Handloader|August - September 2020
March of this year marked 50 years since the purchase of my first Colt Single Action Army. A letter from Colt a few years ago stated it was shipped as a .41 Colt to El Paso, Texas, in 1908. Since it was a .38 Special with a 4.75-inch barrel and the frame was blue, it is fair to assume it was converted sometime after Colt offered .38 Special barrels and cylinders to replace obsolete calibers sometime after World War II.
Since the Colt was already refinished and converted, it wouldn’t affect its value to convert it to .45 Colt. The price of the .45 Colt 7.5inch barrel and a new cylinder from Numrich Arms/Gun Parts cost a bit more than the sixgun set me back in the first place. Fortunately, a gunsmith friend from college days, the late Clarence Beeley in Eugene, Oregon, offered to make the swap at no charge.
After the conversion to .45 Colt, the first three shots at 20 yards or so with Remington factory loads cut a cloverleaf group just above the point of aim and the fourth and fifth shots spread out a bit. That Colt, now fitted with a 4.75-inch barrel and a second cylinder with .452-inch chamber throats, has been in regular use since 1973.
Looking back, attempts to obtain acceptable accuracy with the first .45 Colt cylinder with chamber throats that averaged about .456 inch was a bit of a challenge, especially with those “hard” cast bullets that everyone seemed to be so fond of. It wasn’t until Elmer Keith autographed a copy of his SIXGUNS by Keith (1955) for my birthday in 1979 that I figured out what the problem was. His standard cast bullet alloy for .44- and .45-caliber Colt Single Actions, the latter with those .456-plus chamber throats, was melted-down .45-70 Government bullets, one-to-16 (tin/lead), Brinell hardness number (BHN) 8 with up to 18.5 grains of 2400 and the Lyman/Keith 454424 cast semi-wadcutter.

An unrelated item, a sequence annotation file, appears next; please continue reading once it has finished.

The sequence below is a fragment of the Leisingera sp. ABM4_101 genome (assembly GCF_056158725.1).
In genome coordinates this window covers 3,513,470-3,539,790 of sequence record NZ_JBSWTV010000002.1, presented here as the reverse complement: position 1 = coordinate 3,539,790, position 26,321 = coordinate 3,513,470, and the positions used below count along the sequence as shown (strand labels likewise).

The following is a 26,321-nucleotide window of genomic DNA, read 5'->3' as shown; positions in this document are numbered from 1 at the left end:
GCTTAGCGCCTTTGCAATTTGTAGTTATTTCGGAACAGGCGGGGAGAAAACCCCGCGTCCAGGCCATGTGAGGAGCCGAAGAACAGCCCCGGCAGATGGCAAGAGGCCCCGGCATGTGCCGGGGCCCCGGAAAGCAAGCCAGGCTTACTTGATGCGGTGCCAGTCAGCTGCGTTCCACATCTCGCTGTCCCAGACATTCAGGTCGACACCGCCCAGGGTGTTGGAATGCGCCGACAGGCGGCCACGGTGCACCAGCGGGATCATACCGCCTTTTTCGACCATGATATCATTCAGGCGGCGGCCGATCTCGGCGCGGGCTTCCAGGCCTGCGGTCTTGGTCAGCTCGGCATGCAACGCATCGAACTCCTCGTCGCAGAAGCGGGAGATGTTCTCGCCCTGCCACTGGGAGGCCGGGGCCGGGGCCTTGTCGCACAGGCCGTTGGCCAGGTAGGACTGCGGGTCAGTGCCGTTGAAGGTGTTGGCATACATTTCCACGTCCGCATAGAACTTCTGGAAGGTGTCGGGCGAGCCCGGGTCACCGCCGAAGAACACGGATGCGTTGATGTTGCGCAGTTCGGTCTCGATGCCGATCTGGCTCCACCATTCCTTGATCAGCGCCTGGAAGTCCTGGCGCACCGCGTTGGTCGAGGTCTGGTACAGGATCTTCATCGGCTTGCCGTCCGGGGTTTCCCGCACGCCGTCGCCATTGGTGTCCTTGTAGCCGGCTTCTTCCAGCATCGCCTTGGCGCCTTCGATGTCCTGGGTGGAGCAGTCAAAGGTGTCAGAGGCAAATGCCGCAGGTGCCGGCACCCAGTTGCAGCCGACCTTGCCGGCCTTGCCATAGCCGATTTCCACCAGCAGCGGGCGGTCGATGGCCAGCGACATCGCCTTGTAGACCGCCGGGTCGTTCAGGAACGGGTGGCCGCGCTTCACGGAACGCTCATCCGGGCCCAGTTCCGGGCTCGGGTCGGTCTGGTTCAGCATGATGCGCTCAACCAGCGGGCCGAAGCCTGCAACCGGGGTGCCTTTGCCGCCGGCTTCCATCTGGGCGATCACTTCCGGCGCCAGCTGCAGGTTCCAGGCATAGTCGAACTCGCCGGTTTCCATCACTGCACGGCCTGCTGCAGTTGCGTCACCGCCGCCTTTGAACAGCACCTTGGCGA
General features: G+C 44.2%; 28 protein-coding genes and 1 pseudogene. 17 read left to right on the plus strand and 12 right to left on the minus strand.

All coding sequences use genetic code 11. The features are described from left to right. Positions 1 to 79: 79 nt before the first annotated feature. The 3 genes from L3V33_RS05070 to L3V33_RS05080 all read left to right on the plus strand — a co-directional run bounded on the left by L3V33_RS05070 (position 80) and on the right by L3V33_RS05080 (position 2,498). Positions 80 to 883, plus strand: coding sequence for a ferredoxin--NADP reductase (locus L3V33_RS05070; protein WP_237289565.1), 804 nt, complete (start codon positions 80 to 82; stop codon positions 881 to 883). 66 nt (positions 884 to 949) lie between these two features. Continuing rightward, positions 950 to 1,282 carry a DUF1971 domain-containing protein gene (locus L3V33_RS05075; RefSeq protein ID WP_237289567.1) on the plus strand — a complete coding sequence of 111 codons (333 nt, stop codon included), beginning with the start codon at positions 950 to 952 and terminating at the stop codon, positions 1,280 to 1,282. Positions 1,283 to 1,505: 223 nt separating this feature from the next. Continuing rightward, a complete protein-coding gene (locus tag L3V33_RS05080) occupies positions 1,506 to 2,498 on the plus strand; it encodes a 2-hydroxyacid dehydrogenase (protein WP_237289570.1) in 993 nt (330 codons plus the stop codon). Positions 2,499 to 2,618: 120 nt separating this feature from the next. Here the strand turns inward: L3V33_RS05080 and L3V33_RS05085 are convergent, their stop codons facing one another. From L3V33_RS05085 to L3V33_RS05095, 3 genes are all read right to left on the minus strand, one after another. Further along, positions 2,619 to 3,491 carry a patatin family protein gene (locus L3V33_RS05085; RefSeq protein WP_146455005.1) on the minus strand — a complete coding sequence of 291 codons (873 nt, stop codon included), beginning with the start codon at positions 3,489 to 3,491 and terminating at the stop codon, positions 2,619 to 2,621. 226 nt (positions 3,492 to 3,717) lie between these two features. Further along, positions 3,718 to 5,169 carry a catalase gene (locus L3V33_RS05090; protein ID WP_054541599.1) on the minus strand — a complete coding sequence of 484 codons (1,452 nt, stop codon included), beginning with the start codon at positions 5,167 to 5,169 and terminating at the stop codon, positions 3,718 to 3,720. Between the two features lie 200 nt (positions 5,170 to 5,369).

It’s interesting that handgun scribes can quote Keith’s loads for the .44 Special, .45 Colt and .357 Magnum, but nobody quotes his bullet alloy. If anyone missed it on page 310, he repeats it three more times on page 311 in SIXGUNS by Keith.
With concrete information to go by, tests with the same bullet/alloy worked fine with the Lyman bullet seated over 16.5 grains of 2400, 13.2 grains of Blue Dot, 20 grains of IMR-4227 and eventually 10.2 grains of Accurate No. 5. I also adopted a load published by John Lachuk: 15.5 grains of now-discontinued W-630 with the same bullet.
You can read up to 3 premium stories before you subscribe to Magzter GOLD
Log in, if you are already a subscriber
Get unlimited access to thousands of curated premium stories and 5,000+ magazines
READ THE ENTIRE ISSUE
August - September 2020